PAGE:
Retiree Anagnostis Anestidis was taking his dog for a walk, as he did every morning, on the beach of Fourka. It was the day after a severe storm had hit Kassandra, the westernmost peninsula of Halkidiki in northeast Greece. The sea had calmed down, but the huge waves of the previous night had left scenes of devastation on land.
Walking along the coast, Mr. Anestidis, barely a few meters from his house, saw a statue lying among the stones, wood, branches, sand and soil. He attempted to remove it from its muddy position, but it was too heavy. He then tied it with a rope, dragged it to his house and without a second thought called the Ephorate of Antiquities of Halkidiki and Mount Athos.
“I have found a female statue,” he said, judging by its hair. As archaeologists later discovered, the statue was part of a marble archaic kouros (a free-standing statue, usually of a nude male). It is moderately well preserved, smaller in size than the usual examples, but, as ancient kouroi are rare in Macedonia, it is considered an exceptional find.
The kouros has not been the only unexpected find in this corner of Greece. Extreme weather events in Fourka in the autumn of 2020 and 2021 brought to the surface the ruins of an ancient pottery workshop, similar to the furnace of the archaic, classical and Hellenistic periods found in neighboring Mendi. The removal of sand during the storms revealed the upper part of the kiln and a number of ceramic jars, including fragments of Hellenistic commercial amphorae of the so-called “Parmeniskou group,” which was distributed around the wider area of ancient Moroni.
An image of the kiln adorns the poster of the 34th meeting (online again this year) for archaeology in Macedonia and Thrace (March 10-11), which will present, in addition to the findings of Fourka, the rich crop of movable and immovable finds that were saved from the various residential development projects on the Kassandra peninsula. Rescue excavations at hotel construction sites, on seaside private plots and next to modern settlements revealed antiquities in Athytos, Kallithea, Kriopigi, Polychrono, Paliouri, and Sani, confirming that the area of Halkorikos has an unbroken history from ancient to modern times.
The findings come from both well-known ancient towns and villages and newly-revealed places on the peninsula. Among them is ancient Afitis. Founded by Eretrian settlers during the period of Greek colonization (from the middle of the 8th to the middle of the 7th century BC), Afitis flourished until the Roman occupation and remained in the same place until today. Excavations on privately owned plots in Athytos, in the center of the modern settlement, revealed the remains of a building and part of a cobbled street (5th century BC), while to the west were excavated tombs (5th to first half of the 4th century BC) from the ancient cemetery with rich grave goods (clay and bronze vessels, gold, silver and bronze jewellery, staves, figurines and children’s toys) in burials mainly of young people and children.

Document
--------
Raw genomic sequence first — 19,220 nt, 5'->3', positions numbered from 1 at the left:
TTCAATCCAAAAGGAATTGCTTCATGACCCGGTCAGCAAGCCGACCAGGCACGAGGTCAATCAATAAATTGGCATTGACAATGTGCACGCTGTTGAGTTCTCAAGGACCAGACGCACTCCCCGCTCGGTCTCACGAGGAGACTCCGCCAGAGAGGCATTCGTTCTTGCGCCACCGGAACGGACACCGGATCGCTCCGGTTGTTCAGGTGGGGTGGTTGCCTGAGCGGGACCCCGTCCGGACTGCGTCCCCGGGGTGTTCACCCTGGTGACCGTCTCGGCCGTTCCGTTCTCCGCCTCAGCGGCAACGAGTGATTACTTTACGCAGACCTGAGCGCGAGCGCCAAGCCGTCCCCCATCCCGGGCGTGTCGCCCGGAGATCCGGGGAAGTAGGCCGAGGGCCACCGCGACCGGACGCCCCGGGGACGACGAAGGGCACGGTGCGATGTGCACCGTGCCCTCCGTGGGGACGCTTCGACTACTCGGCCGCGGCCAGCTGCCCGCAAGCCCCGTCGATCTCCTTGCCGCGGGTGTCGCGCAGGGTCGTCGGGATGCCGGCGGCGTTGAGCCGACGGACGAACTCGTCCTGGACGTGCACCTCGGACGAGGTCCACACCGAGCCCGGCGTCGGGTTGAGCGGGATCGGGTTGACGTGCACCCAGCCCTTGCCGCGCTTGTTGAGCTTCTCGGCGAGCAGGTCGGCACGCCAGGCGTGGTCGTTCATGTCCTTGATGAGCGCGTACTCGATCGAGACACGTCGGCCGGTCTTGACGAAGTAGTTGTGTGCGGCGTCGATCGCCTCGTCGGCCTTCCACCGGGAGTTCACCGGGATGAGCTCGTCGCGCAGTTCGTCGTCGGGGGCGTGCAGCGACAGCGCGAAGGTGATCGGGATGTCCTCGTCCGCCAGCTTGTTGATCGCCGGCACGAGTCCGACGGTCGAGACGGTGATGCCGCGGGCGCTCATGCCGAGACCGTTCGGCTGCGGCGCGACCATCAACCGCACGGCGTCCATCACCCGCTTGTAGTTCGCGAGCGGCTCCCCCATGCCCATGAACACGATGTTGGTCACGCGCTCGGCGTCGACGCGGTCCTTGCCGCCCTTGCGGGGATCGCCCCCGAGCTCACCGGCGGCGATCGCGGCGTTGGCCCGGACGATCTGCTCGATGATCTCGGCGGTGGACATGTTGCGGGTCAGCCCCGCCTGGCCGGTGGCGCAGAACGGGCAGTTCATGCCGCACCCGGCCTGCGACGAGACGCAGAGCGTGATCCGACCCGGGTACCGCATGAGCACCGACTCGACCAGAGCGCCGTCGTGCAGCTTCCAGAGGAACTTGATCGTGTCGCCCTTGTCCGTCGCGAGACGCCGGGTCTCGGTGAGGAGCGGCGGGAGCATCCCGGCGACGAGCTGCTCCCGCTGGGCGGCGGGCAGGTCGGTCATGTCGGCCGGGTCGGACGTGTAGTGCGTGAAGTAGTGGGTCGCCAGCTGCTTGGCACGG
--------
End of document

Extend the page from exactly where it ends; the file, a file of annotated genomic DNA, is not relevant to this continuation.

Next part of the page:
A seaside villa dating to late antiquity, with a peristyle courtyard and a bath, was also brought to light during excavations at two coastal plots in Polychronos, at the site of the cemetery of the ancient city of Aigi. The settlement probably belonged to a wealthy Roman citizen of Cassandria, a Roman colony in which land had been distributed to veteran soldiers.
The removal and relocation of part of a building from a Hellenistic agricultural complex, revealed by the construction works for a hotel unit in Xyna in Kanistro Paliouri, was carried out by the local archaeological services. The ancient building is now maintained in another location within the hotel facilities.
Antiquities were also discovered at excavations in Kallithea, where the famous sanctuary of Zeus Ammon is located. In Mikri Kypsa, south of Sani, scattered residential remains of the late Roman and Early Christian periods were found in an area of nine acres, while in the settlement of Kriopigi archaeologists found 13 tombs of a hitherto unknown cemetery of the 4th century AD, containing coins, unpainted vases and bronze jewellery.
This article was previously published in Greek at kathimerini.gr.